Perry v. United Services Automobile Ass'n (Per Curiam)

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Justia Opinion Summary

The Supreme Court reversed the judgment of the court of appeals concluding that an insurer's payment of an appraisal award barred an insured's claims under the Texas Prompt Payment of Claims Act (TPPCA), Tex. Ins. Code chapter 542, holding that payment of an appraisal award does not extinguish TPPCA liability as a matter of law.

After Insured's property sustained damage from a storm, Insurer valued the property damage at $5,153. Believing the property damage was undervalued, Insured sued, alleging breach of contract and extra-contractual claims and invoking the policy's appraisal clause. Appraisers valued the damage at almost $15,000. Insurer paid the balance of the award and then filed a motion for summary judgment. The trial court granted the motion. The court of appeals affirmed, concluding that, as a matter of law, Insured could not maintain his TPPCA claim because Insurer paid the appraisal award. The Supreme Court reversed and remanded the case, holding that the court of appeals' opinion was inconsistent with this Court's recent decisions on the issue.

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IN THE SUPREME COURT OF TEXAS No. 19-0210 DELLA R. PERRY, PETITIONER, v. UNITED SERVICES AUTOMOBILE ASSOCIATION, RESPONDENT ON PETITION FOR REVIEW FROM THE COURT OF APPEALS FOR THE SEVENTH DISTRICT OF TEXAS PER CURIAM At issue in this insurance dispute is whether an insurer’s payment of an appraisal award bars an insured’s claims under the Texas Prompt Payment of Claims Act (TPPCA), codified as Chapter 542 of the Insurance Code. The court of appeals concluded it did. Because the court of appeals’ opinion is inconsistent with our recent decisions on this issue, we now reverse. Della Perry’s residential property sustained damage from a storm. After its inspection, United Services Automobile Association (USAA)—Perry’s insurance provider—paid her the cash value of her claim, which amounted to $5,153. Believing the property damage was undervalued, Perry sued USAA, asserting contractual and extra-contractual theories and invoking the insurance policy’s appraisal clause. The appraisers valued the damage at almost $15,000. USAA paid Perry the balance of the award ($9,335) and subsequently moved for summary judgment on all of her claims. First, USAA argued that because it paid the appraisal award, Perry did not lack any benefits to which she was entitled under her insurance policy. Second, USAA asserted that because Perry’s claim for breach of contract failed, her Insurance Code and DTPA claims also failed as a matter of law. The trial court granted summary judgment for USAA, and the court of appeals affirmed, holding that Perry was barred from pursuing her extra-contractual claims as a matter of law because she received all her policy benefits. ___ S.W.3d ___, ___ (Tex. App.—Amarillo 2018). The court of appeals reasoned that once USAA paid the appraisal award, the injury Perry suffered was neither independent nor distinct from her contractual claims, and she was therefore prohibited from pursuing her statutory claims. Id. at ___. Perry filed a petition asking this Court to review whether, in light of our opinion in USAA Texas Lloyds Co. v. Menchaca, 545 S.W.3d 479 (Tex. 2018), an insurer’s timely payment of an appraisal award extinguishes an insured’s claims under the Texas Insurance Code.1 Meanwhile, we decided two cases relevant to the issues Perry raises in her petition. In Barbara Technologies Corp. v. State Farm Lloyds, we held that “payment in accordance with an appraisal is neither an acknowledgment of liability nor a determination of liability under the policy for purposes of TPPCA damages under section 542.060.” 589 S.W.3d 806, 820 (Tex. 2019). On the same day, we restated in Ortiz v. State Farm Lloyds that “an insurer’s payment of an appraisal award does not as a matter of law bar an insured’s claims under the Prompt Payment Act.” 589 S.W.3d 127, 135 (Tex. 2019). 1 Perry also raises the same constitutional issues in this Court that she raised in the court of appeals. As that court correctly noted, “[c]onstitutional complaints must be raised [in the trial court] or they are not persevered for appellate review.” ___ S.W.3d at ___ (citing In re L.M.I., 119 S.W.3d 707, 711 (Tex. 2003)). Because Perry failed to preserve these issues, we decline to address them. 2 The court of appeals concluded that, as a matter of law, Perry could not maintain her TPPCA claim due to USAA’s payment of the appraisal award. Under Barbara Technologies and Ortiz, this was error. Without hearing oral argument, see TEX. R. APP. P. 59.1, we reverse the judgment of the court of appeals and remand the case to the trial court to consider Perry’s TPPCA claim in light of those decisions.2 OPINION DELIVERED: June 19, 2020 2 To the extent Perry is also challenging the court of appeals’ holding that her common-law and statutory bad faith claims under chapter 541 are barred, we affirm. “Because [Perry] seeks no actual damages other than the policy benefits paid in accordance with the policy’s appraisal provision, [she] may not maintain a bad faith claim under either the common law or chapter 541.” Ortiz, 589 S.W.3d at 135. 3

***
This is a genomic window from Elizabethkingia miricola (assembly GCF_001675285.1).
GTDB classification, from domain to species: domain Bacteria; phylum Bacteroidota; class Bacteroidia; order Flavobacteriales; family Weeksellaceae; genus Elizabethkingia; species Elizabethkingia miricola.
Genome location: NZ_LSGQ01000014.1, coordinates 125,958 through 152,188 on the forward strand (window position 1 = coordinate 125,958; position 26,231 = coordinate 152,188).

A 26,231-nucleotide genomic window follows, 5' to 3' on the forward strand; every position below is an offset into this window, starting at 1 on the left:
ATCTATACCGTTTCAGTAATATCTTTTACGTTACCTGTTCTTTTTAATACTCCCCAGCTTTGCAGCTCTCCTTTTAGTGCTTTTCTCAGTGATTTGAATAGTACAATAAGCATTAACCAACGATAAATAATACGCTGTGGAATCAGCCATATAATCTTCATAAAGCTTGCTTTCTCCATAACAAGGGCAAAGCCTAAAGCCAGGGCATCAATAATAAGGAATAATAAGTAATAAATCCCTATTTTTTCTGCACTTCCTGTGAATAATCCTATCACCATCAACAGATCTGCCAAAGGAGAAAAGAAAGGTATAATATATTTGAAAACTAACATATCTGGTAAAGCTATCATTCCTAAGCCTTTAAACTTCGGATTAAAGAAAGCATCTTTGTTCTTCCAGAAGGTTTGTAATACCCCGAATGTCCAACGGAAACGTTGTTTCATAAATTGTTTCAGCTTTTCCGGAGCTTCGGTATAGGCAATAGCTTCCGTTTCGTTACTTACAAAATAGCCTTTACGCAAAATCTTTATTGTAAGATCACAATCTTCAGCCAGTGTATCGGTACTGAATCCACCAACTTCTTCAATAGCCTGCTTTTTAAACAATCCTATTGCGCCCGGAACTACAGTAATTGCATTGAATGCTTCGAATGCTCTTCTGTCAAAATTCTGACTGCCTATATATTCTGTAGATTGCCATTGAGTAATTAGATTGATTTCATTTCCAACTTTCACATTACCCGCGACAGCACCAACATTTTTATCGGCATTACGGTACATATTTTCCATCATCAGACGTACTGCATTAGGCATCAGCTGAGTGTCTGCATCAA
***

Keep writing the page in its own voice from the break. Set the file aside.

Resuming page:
Primary Holding
The Supreme Court reversed the court of appeals' judgment concluding that an insurer's payment of an appraisal award barred an insured's claims under the Texas Prompt Payment of Claims Act (TPPCA), Tex. Ins. Code chapter 542, holding that payment of an appraisal award does not extinguish TPPCA liability as a matter of law.

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